The Washougal School District (WSD) administrative office was virtually empty and relatively quiet when the WSD board of directors voted to adopt the district’s 2019-20 budget on Tuesday, Aug. 27.
The scene marked a stark contrast from last year’s budget hearing, which attracted scores of district employees frustrated by a labor dispute that resulted in a teacher strike and delay of the school year.
WSD Superintendent Mary Templeton said the silence spoke to the progress made since then.
“The fact that there wasn’t a lot of attention tonight, I think it says that we’ve been really transparent and good communicators about where we stand and what our challenges are and how we’re going to overcome those,” said Templeton, “and I feel good about that.”
WSD’s $45.8 million 2019-20 budget is the culmination of a months-long process to overcome challenges presented by the “McCleary Fix,” a legislative decision that altered the way K-12 funding is handled in Washington State.
WSD, which was facing a deficit of $1.7 million for the 2019-20 school year, balanced its budget by increasing its local levy, using reserves and “finding efficiencies,” according to Templeton.
The district eliminated an administrative position and a central office position, and reduced leadership stipends, overtime and building budgets.
“In reference to budget preparation, this has probably been the most challenging 12 months of my entire career,” Templeton said. “However, because I had a great team, and they’re super hard workers, and they helped me make sure I was aware of all the nuances of the budgeting process, we got through that, and we’re coming out the other side so much more knowledgeable about how budgets work and how important they are when you think about driving student achievement.”
Earlier this year, WSD received some help from the Washington Legislature, which raised the cap on local school levies to $2.50 per $1,000 of assessed property value (APV) from the lawmakers’ previous $1.50 per $1,000 per APV cap. WSD administrators plan to increase the district’s 2020 educational programs and operations levy by 48 cents to $1.98 per $1,000 APV.
The district will use more than $800,000 of its reserve money for the 2019-20 school year.
“All of us together, we’ve done our job, which is to stick together and figure out how to move forward,” Templeton said. “When you have a challenge, you adjust and adapt. I think we’ve done a darn good job of adapting.”
Board president Cory Chase said that “the budget review and adoption process is one of the most important jobs of the school board.”
“Our current budget reflects our commitment to our students, community and excellent staff to maintain the highest levels of service,” Chase said. “We have a responsibility to continue to review processes, programs and policies to make sure we are making the most efficient use of our funds. This budget is the result of a lot of hard work by the entire Washougal School District team. Washougal is on an upward trajectory, and this budget allows us to continue to move Washougal forward to be one of the top performing districts in the state.”
WSD business manager Kris Grindy told board members that she’s “proud of the work that we’ve put into this budget.”
“It’s an example of our work community coming together to strategically share the sacrifice and focus our resources to become the top performing school districts in the state,” she said. “Collectively we will cope with the changing funding model, and we will find ways to overcome the resource challenges that we’re all facing.”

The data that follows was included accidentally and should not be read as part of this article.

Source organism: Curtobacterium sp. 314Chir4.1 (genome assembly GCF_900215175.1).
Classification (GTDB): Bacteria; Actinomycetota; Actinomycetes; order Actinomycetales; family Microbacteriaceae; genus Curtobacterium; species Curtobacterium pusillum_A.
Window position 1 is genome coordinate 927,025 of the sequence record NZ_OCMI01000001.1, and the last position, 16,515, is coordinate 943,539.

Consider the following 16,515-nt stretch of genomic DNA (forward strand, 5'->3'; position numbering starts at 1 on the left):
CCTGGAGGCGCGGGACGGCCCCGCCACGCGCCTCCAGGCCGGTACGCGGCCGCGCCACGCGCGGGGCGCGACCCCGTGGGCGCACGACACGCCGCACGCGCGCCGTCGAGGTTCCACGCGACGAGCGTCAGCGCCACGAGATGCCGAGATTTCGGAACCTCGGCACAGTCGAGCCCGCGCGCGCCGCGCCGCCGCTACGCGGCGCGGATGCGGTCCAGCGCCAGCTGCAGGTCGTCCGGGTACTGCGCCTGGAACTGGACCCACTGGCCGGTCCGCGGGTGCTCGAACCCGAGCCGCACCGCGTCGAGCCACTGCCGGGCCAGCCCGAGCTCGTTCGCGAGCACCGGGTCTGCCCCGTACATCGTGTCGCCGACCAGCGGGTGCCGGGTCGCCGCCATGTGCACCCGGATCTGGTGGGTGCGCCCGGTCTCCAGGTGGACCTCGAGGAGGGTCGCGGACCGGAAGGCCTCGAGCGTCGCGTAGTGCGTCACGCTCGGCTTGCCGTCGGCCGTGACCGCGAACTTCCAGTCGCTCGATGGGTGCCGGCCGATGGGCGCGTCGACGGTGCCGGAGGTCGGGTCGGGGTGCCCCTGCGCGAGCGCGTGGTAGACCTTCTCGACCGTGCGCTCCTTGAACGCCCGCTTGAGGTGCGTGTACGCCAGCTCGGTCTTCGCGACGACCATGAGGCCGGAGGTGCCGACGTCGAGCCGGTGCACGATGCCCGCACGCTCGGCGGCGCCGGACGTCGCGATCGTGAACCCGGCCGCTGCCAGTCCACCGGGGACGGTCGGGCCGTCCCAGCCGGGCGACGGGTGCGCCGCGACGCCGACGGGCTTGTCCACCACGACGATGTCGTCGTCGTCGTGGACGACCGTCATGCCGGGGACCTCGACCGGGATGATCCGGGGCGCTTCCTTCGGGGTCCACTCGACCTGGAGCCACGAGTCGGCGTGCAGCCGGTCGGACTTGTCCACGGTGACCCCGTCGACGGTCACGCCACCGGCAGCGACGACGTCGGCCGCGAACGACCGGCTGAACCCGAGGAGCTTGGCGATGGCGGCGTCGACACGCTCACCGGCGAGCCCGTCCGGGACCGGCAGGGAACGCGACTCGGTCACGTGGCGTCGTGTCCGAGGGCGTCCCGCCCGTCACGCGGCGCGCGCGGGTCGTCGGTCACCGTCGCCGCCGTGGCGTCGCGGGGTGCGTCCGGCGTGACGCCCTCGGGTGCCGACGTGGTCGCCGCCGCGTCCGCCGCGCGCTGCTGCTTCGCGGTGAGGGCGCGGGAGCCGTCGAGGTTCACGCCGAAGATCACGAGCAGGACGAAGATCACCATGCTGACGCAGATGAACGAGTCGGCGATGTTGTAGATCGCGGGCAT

Grants provide opportunities
Templeton wants district employees to look for grant opportunities to fund activities or programs that otherwise would’ve been provided for in the district’s budget.
Chrissy Moses, a media librarian at Cape Horn-Skye Elementary School and Canyon Creek Middle School, recently applied for and received a grant through the Washington State Library.
The grant will provide Canyon Creek with 28 large-print books, worth about $450, according to Moses.
“I don’t know what my budget is for this year yet, but right now I know I have 28 books that I didn’t have before,” she said. “Larger print can help with letter recognition and decrease distraction to help readers who have trouble seeing focus on standard print. But even though large print books are supposed to benefit primarily struggling readers, they can benefit everybody.”
During the 2018-19 school year, Moses applied for and received a professional development grant from the Washington State Library and a matching grant for the purchase of interactive eBooks from Capstone, a publisher of children’s media.
“When I was going through my library media courses and work classes, I always heard from teachers and students that budgets are not going to cover everything for libraries,” Moses said. “I have to be proactive to look for other ways to add to the collection and provide services for students.”
Moses said she discovers grant opportunities organizational newsletters and Facebook posts from fellow school librarians.
“I will definitely look for more grants in the future,” she said. “I would encourage fellow librarians and teachers to apply for grants as well. If I see grants that they’d be interested in, I’ll pass along the information.”
Templeton said the district will look to local organizations such as the Washougal Schools Foundation, Camas-Washougal Community Chest and Rotary Club of Camas-Washougal as well as state and federal programs and private organizations, such as the Bill and Melinda Gates Foundation, for grants.
“There’s money out there. That’s the good thing,” Templeton said. “But we’re also authentically partnering with our community and giving them the chance to be right alongside us as we educate our kids. We’ll spend this year asking ourselves, ‘What else is out there that we haven’t accessed?'”